Man has always anthropomorphized monkeys, most famously in Planet of the Apes, where we imagined them as inflictors of unbearable suffering -- a dream that came terrifyingly true with that other Planet of the Apes. For even more malevolent monkeys, check out Chet Phillips Illustration
Phillips is a Dallas digital artist with a penchant for unsettlingly overlordish simians endowed with evil qualities; trained in traditional art at UNT, he actually switched to Mac-assisted design way back before we'd actually evolved from our closest cousins (1992!). Available in archival prints, turn-of-the-century-style trading cards, and/or books, portraits range from the "World War Monkey" series (WWI general-inspired characters like the sneering chimp Prince Bruno von Sniffenfinger and the stately spider monkey Leonid Fleapickinoff), to "Steampunk Monkey Nation", to the just-released pantheon of power-mad ministers, assassins, and spies called "Society of Sinister Simians" (try saying that with a lisp/while being a monkey). Phillips also lends slightly less frightful humanity to canines & felines, in "Literary Pets" ("F. Scott Fetchgerald", "Kurt Vonnemutt"...), as well as Wrestle Pets: Lucha Libre-style masked characters like "Boston Terror", "Esmoquin Gato", and "Ay Chihuahuas", a tiny tag team that never lets up 'til the Taco Bell sounds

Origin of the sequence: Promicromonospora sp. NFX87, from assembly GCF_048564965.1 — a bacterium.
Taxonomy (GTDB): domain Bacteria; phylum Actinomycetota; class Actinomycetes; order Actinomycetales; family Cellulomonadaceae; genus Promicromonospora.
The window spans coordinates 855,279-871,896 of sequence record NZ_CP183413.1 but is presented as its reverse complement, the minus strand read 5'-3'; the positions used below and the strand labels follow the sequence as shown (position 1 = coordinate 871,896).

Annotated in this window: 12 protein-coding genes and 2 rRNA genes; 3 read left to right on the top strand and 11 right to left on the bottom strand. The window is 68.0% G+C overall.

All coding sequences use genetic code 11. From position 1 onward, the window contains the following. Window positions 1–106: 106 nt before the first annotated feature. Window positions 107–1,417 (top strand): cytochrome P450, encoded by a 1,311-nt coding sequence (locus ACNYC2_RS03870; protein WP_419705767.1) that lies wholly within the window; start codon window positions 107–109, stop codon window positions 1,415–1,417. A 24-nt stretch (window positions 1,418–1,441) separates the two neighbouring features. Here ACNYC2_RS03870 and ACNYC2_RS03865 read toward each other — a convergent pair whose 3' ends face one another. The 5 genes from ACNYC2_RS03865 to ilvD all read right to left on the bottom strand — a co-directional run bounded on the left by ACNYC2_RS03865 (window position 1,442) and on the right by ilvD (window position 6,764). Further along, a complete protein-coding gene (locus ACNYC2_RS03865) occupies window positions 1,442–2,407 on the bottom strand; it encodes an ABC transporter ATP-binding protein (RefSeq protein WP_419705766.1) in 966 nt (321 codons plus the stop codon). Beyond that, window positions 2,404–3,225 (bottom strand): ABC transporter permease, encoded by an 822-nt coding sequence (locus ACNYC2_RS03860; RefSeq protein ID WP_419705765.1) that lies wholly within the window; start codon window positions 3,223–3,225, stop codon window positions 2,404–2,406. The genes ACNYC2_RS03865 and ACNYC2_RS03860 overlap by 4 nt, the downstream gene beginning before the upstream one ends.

More randomly brilliant notions include vibrating sea-creature coin rides, faux business signs patterned after Atomic-era "Googie" architecture, and tiki totem portraits, evocative of the drinks that make you act like a monkey at night, then in the morning swear you'll never do a remake.